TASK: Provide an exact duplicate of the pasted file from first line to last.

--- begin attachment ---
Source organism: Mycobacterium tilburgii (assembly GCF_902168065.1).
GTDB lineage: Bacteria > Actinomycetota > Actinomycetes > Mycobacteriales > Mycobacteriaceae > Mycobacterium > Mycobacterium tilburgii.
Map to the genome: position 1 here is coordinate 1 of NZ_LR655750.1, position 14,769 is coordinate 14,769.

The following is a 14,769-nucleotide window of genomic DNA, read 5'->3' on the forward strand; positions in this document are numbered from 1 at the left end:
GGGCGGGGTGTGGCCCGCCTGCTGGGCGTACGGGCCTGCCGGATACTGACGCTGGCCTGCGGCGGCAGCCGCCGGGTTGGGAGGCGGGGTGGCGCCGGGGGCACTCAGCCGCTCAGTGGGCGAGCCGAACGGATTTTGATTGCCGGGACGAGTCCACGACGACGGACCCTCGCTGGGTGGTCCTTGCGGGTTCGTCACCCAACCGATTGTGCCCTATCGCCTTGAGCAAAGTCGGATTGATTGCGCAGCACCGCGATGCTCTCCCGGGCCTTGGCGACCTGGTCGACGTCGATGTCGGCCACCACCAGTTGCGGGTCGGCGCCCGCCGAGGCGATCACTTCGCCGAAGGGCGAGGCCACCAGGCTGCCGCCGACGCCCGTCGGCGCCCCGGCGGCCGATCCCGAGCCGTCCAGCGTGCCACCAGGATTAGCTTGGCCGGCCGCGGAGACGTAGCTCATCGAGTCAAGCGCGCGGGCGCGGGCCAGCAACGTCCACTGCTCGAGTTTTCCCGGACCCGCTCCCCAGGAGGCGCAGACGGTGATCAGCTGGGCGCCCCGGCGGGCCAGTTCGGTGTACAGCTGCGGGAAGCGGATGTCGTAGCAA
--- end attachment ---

Source organism: Mycobacterium tilburgii (assembly GCF_902168065.1).
GTDB lineage: Bacteria > Actinomycetota > Actinomycetes > Mycobacteriales > Mycobacteriaceae > Mycobacterium > Mycobacterium tilburgii.
Map to the genome: position 1 here is coordinate 1 of NZ_LR655750.1, position 14,769 is coordinate 14,769.

The following is a 14,769-nucleotide window of genomic DNA, read 5'->3' on the forward strand; positions in this document are numbered from 1 at the left end:
GGGCGGGGTGTGGCCCGCCTGCTGGGCGTACGGGCCTGCCGGATACTGACGCTGGCCTGCGGCGGCAGCCGCCGGGTTGGGAGGCGGGGTGGCGCCGGGGGCACTCAGCCGCTCAGTGGGCGAGCCGAACGGATTTTGATTGCCGGGACGAGTCCACGACGACGGACCCTCGCTGGGTGGTCCTTGCGGGTTCGTCACCCAACCGATTGTGCCCTATCGCCTTGAGCAAAGTCGGATTGATTGCGCAGCACCGCGATGCTCTCCCGGGCCTTGGCGACCTGGTCGACGTCGATGTCGGCCACCACCAGTTGCGGGTCGGCGCCCGCCGAGGCGATCACTTCGCCGAAGGGCGAGGCCACCAGGCTGCCGCCGACGCCCGTCGGCGCCCCGGCGGCCGATCCCGAGCCGTCCAGCGTGCCACCAGGATTAGCTTGGCCGGCCGCGGAGACGTAGCTCATCGAGTCAAGCGCGCGGGCGCGGGCCAGCAACGTCCACTGCTCGAGTTTTCCCGGACCCGCTCCCCAGGAGGCGCAGACGGTGATCAGCTGGGCGCCCCGGCGGGCCAGTTCGGTGTACAGCTGCGGGAAGCGGATGTCGTAGCAA